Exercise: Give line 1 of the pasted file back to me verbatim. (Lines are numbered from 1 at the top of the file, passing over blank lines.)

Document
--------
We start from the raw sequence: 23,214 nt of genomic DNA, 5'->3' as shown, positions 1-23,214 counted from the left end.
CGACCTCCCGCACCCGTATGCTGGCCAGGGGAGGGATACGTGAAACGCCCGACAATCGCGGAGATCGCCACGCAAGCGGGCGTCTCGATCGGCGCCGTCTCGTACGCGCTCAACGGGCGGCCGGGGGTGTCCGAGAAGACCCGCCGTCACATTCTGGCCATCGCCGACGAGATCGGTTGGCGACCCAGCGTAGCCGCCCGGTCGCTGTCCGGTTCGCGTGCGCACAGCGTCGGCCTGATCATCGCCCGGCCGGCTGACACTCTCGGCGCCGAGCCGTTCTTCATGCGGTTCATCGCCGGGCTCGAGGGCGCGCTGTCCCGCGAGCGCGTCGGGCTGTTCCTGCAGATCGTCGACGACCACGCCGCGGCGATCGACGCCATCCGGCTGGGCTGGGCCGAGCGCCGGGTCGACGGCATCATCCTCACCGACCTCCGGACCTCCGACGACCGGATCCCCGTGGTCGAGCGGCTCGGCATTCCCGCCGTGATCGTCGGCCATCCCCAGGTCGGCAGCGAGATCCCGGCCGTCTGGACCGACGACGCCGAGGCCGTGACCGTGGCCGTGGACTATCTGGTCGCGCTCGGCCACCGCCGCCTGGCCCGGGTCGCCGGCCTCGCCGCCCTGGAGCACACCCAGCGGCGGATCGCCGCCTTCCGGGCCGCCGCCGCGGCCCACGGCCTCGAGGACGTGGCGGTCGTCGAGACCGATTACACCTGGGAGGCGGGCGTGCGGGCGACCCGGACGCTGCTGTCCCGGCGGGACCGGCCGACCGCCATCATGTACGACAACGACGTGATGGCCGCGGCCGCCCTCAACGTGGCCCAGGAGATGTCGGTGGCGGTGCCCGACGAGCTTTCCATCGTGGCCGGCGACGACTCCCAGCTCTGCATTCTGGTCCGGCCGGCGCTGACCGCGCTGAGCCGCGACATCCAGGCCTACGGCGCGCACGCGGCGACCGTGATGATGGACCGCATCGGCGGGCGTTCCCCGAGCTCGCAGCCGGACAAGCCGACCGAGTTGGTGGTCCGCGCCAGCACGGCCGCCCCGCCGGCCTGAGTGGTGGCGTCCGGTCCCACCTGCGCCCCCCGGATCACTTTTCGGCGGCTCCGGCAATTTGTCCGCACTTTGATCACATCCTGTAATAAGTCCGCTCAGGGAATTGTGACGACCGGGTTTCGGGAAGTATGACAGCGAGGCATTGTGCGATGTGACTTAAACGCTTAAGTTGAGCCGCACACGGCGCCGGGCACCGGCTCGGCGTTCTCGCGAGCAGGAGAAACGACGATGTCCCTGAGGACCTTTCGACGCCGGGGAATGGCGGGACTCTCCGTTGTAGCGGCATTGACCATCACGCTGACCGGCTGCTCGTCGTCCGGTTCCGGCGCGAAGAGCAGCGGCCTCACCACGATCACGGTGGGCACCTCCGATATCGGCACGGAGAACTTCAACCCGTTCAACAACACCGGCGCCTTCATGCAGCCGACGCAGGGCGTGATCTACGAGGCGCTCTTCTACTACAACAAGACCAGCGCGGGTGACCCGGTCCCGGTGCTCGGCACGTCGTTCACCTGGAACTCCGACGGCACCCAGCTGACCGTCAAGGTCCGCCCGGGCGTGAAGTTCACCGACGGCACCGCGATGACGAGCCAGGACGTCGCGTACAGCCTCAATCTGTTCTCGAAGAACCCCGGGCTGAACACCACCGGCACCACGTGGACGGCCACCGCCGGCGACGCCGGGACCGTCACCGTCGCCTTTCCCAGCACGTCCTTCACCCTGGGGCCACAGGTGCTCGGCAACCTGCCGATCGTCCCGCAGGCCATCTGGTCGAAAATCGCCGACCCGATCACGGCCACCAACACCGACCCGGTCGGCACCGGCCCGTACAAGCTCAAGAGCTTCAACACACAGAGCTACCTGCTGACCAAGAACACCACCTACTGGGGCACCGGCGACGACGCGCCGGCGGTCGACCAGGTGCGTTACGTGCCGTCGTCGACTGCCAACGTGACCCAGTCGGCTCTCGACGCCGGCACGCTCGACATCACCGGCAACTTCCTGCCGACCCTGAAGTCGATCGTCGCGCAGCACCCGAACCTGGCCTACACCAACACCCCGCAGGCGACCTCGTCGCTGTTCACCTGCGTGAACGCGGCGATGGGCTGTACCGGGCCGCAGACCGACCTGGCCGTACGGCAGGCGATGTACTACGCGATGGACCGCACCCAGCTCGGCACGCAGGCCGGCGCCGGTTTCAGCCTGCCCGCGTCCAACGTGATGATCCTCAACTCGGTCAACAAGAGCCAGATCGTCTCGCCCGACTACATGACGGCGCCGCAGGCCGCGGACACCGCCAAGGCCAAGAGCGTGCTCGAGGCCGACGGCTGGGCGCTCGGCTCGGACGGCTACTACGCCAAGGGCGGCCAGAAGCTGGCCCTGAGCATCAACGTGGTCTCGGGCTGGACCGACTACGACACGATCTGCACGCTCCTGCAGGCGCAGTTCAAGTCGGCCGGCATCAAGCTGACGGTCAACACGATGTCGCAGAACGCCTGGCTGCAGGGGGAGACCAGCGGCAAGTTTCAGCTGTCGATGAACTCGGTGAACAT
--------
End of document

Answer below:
We start from the raw sequence: 23,214 nt of genomic DNA, 5'->3' as shown, positions 1-23,214 counted from the left end.